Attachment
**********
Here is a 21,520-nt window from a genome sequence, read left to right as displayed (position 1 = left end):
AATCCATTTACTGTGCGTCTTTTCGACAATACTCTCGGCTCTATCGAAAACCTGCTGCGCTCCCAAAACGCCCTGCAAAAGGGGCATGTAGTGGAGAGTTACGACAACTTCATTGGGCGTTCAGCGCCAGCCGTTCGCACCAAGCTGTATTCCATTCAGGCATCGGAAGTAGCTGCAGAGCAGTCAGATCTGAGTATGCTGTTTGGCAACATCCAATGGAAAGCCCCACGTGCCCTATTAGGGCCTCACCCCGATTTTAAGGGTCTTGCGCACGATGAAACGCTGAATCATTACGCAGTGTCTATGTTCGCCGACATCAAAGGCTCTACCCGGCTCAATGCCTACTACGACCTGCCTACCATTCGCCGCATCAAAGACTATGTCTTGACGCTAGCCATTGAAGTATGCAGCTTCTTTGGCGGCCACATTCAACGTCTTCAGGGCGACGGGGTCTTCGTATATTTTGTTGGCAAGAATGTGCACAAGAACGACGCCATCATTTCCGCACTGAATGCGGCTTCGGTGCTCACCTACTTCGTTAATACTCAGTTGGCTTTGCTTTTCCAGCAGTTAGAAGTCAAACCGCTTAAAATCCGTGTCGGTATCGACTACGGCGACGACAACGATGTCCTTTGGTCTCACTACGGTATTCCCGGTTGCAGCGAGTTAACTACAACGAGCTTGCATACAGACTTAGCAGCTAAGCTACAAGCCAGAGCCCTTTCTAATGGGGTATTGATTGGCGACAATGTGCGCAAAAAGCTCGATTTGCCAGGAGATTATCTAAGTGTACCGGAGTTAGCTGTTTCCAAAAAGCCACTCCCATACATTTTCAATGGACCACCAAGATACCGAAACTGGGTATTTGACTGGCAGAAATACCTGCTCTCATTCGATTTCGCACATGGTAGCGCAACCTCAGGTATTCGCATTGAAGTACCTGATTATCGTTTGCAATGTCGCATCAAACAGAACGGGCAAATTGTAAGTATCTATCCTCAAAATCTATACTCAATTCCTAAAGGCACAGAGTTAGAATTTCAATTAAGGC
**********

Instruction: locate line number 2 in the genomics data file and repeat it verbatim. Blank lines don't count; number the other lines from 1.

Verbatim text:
AATCCATTTACTGTGCGTCTTTTCGACAATACTCTCGGCTCTATCGAAAACCTGCTGCGCTCCCAAAACGCCCTGCAAAAGGGGCATGTAGTGGAGAGTTACGACAACTTCATTGGGCGTTCAGCGCCAGCCGTTCGCACCAAGCTGTATTCCATTCAGGCATCGGAAGTAGCTGCAGAGCAGTCAGATCTGAGTATGCTGTTTGGCAACATCCAATGGAAAGCCCCACGTGCCCTATTAGGGCCTCACCCCGATTTTAAGGGTCTTGCGCACGATGAAACGCTGAATCATTACGCAGTGTCTATGTTCGCCGACATCAAAGGCTCTACCCGGCTCAATGCCTACTACGACCTGCCTACCATTCGCCGCATCAAAGACTATGTCTTGACGCTAGCCATTGAAGTATGCAGCTTCTTTGGCGGCCACATTCAACGTCTTCAGGGCGACGGGGTCTTCGTATATTTTGTTGGCAAGAATGTGCACAAGAACGACGCCATCATTTCCGCACTGAATGCGGCTTCGGTGCTCACCTACTTCGTTAATACTCAGTTGGCTTTGCTTTTCCAGCAGTTAGAAGTCAAACCGCTTAAAATCCGTGTCGGTATCGACTACGGCGACGACAACGATGTCCTTTGGTCTCACTACGGTATTCCCGGTTGCAGCGAGTTAACTACAACGAGCTTGCATACAGACTTAGCAGCTAAGCTACAAGCCAGAGCCCTTTCTAATGGGGTATTGATTGGCGACAATGTGCGCAAAAAGCTCGATTTGCCAGGAGATTATCTAAGTGTACCGGAGTTAGCTGTTTCCAAAAAGCCACTCCCATACATTTTCAATGGACCACCAAGATACCGAAACTGGGTATTTGACTGGCAGAAATACCTGCTCTCATTCGATTTCGCACATGGTAGCGCAACCTCAGGTATTCGCATTGAAGTACCTGATTATCGTTTGCAATGTCGCATCAAACAGAACGGGCAAATTGTAAGTATCTATCCTCAAAATCTATACTCAATTCCTAAAGGCACAGAGTTAGAATTTCAATTAAGGC